President Obama’s Muted Response To A Civil Rights Challenge

Source: Josh Gerstein / Politico

Even a Supreme Court decision knocking out a central element of a landmark civil rights law couldn’t push President Barack Obama to abandon his muted approach to racial issues.

The court’s 5-4 ruling Tuesday torpedoing a core provision of the Voting Rights Act led the the first black president to issue a tepid, two-paragraph written statement referencing “discrimination” and declaring that he was “deeply disappointed,” but never invoking the vivid and searing dogs-and-firehoses imagery that spurred the passage of the law in 1965. He made no mention of African Americans or Latinos, the groups viewed as the act’s main beneficiaries, but simply called for making voting “fair” and ensuring it was open to all.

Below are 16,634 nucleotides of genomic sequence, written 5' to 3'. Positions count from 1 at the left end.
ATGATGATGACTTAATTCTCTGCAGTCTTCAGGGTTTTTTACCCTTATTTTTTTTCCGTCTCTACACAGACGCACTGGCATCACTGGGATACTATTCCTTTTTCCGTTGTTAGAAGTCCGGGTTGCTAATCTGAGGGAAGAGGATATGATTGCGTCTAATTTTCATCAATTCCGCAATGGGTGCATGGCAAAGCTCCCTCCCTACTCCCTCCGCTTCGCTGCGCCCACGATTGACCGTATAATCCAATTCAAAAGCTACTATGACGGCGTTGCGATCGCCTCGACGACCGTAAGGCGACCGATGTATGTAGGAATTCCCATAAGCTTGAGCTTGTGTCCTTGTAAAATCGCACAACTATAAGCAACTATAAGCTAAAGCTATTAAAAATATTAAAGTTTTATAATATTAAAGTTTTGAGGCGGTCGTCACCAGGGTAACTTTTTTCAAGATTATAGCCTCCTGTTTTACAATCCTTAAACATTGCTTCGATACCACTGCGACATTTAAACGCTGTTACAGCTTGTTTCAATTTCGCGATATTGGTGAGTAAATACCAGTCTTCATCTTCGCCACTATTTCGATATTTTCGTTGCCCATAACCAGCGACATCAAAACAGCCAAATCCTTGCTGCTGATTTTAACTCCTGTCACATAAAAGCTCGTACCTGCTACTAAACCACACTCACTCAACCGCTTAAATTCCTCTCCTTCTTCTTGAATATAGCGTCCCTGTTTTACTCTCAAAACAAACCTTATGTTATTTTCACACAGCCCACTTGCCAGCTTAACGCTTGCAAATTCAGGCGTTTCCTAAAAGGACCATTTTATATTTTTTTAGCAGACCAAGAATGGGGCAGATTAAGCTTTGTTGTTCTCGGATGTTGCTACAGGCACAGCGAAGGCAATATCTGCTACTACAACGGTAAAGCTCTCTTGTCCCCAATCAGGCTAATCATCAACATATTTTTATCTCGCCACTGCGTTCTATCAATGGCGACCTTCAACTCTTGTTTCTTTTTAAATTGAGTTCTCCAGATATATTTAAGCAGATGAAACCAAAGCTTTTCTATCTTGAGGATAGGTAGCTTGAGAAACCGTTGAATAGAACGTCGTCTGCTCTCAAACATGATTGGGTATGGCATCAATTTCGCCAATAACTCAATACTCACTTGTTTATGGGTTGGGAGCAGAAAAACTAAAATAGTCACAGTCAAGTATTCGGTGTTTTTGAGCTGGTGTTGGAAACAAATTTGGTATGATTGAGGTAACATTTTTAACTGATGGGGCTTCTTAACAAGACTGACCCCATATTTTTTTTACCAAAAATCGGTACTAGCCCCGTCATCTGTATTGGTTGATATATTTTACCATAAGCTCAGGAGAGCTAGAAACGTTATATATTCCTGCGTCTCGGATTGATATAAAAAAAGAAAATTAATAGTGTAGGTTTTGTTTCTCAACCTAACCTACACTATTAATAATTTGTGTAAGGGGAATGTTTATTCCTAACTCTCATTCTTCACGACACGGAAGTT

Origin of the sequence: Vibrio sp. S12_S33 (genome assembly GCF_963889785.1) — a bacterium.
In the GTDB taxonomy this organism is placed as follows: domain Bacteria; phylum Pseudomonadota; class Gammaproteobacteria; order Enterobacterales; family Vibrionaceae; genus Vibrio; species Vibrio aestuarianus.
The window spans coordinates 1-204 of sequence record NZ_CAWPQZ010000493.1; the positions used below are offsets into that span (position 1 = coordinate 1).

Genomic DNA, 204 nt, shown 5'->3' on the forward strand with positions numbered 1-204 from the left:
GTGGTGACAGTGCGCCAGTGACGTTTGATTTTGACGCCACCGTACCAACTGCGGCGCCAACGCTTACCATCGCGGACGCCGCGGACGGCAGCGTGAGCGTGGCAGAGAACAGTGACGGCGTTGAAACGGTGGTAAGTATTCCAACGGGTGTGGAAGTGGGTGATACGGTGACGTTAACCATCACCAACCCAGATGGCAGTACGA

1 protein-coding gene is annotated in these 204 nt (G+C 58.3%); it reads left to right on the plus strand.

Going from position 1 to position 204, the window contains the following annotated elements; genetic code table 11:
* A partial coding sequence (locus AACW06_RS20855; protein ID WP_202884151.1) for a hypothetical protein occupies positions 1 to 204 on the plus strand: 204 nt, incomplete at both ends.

“I am calling on Congress to pass legislation to ensure every American has equal access to the polls,” the president said, without elaborating.

Other members of Obama’s administration were notably more explicit and more emotional about the racial issues at stake in the court’s decision.

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